Happy Friday, all!
We just wanted to remind you about the The Economist's fast-approaching World Oceans Summit where 200 global leaders, including our CEO Andy Sharpless, will discuss the future of our oceans.
The summit, which takes place in Singapore from Feb. 22-24, will offer a robust examination of the future of the seas, the importance of the sustainable use of the oceans, and what this means for business.
Featured speakers include:
- Robert Zoellick, President, World Bank (Keynote speaker)
- John Micklethwait, Editor-in-chief, The Economist; and Chairman, World Oceans Summit
- Anote Tong, President, Republic of Kiribati
- Teo Chee Hean, Deputy Prime Minister, Government of Singapore
- Andrew Sharpless, Chief Executive Officer, Oceana
- David Miliband, Member of Parliament, United Kingdom
- Sylvia Earle, Explorer-in-residence, National Geographic Society
- Philippe Lacamp, Head of Sustainable Development, John Swire & Sons (H.K.)
- Tim Smith, Chief Executive Officer, North Asia, Maersk Line
- Malcolm Preston, Global Head of Sustainability and Climate Change, Pricewaterhouse Coopers
- Abyd Karmali, Global Head of Carbon Marks, Bank of America Merrill Lynch
There are only a handful of seats left, and as an Oceana supporter, you are entitled to a special 20% discount off the standard ticket price – simply enter the code OCEANA to enjoy the special rate.
In Singapore, we’re seeing more proof that dedicated activists can make a difference in the world. Singapore is one of the shark fin capitals of the world, but thanks to an outcry from local customers, its largest supermarket chain, Fairprice, will be pulling fins from its shelves.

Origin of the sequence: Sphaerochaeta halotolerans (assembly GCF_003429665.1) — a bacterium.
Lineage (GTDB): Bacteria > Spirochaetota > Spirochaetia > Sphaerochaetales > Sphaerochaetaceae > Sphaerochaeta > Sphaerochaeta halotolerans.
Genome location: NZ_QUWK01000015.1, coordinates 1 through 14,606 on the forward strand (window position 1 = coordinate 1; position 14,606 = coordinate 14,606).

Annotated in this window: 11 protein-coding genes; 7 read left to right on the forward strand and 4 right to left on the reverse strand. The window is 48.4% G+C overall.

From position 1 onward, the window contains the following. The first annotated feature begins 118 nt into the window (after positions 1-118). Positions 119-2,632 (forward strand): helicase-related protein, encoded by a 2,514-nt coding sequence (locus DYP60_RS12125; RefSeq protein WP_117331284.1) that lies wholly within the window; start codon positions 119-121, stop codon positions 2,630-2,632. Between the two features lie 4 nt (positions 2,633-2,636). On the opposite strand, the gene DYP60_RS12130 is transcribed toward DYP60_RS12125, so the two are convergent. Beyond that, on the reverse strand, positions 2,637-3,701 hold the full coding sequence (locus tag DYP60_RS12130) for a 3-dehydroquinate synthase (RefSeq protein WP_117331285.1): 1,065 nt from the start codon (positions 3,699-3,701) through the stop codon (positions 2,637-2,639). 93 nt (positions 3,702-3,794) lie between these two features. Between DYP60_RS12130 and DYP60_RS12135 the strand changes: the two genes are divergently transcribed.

Shark fins are often cut from live sharks, which are then thrown overboard to die. The huge demand for fins, considered a delicacy, puts some shark species at risk of extinction.
And while shark fin is a culturally important food in Singapore, the tide is turning. A campaign by divers against shark fins caused one of Fairprice’s suppliers to launch an online attack ad that said “Screw the divers!”
Luckily for sharks, the ad backfired. Not all Singaporeans are shark fin fans. Local groups like Project Fin have been fighting to create change from the inside out, and they are finally having an impact. In response to the ad, Singaporeans sent hundreds of complaints to Fairprice and suggested a boycott.
In response, Fairprice made the smart—and surprising—decision to stop selling shark fins.
"It is encouraging to see FairPrice respond promptly to the public reaction. They can progress further by selling only sustainable food," said Jennifer Lee, founder of Project Fin.
Kudos to the Singaporean shark protectors for such a powerful victory in the wake of cultural pressure.
We’re excited to announce that The Economist World Oceans Summit will take place in late February – and our CEO Andy Sharpless will be there representing Oceana.
The Summit will take place in Singapore from February 22nd-24th, and Sharpless will be joined by more than 200 global leaders in business, government, academia and NGOs, including famed oceanographer Sylvia Earle, NOAA administrator Jane Lubchenco, National Geographic explorer-in-residence Enric Sala, and many others.
We’re glad to see the The Economist devoting this summit to the oceans, and with such an extraordinary group of panelists and attendees, we hope the event will produce a constructive dialogue on solutions to the oceans’ biggest threats. You can learn more about the summit program and register your place at the summit at www.economist.com/worldoceanssummit.
You can also join in the ocean discussion on the Economist website prompted by Sharpless’ question: Is it inevitable that global fisheries will be depleted? Go ahead, weigh in!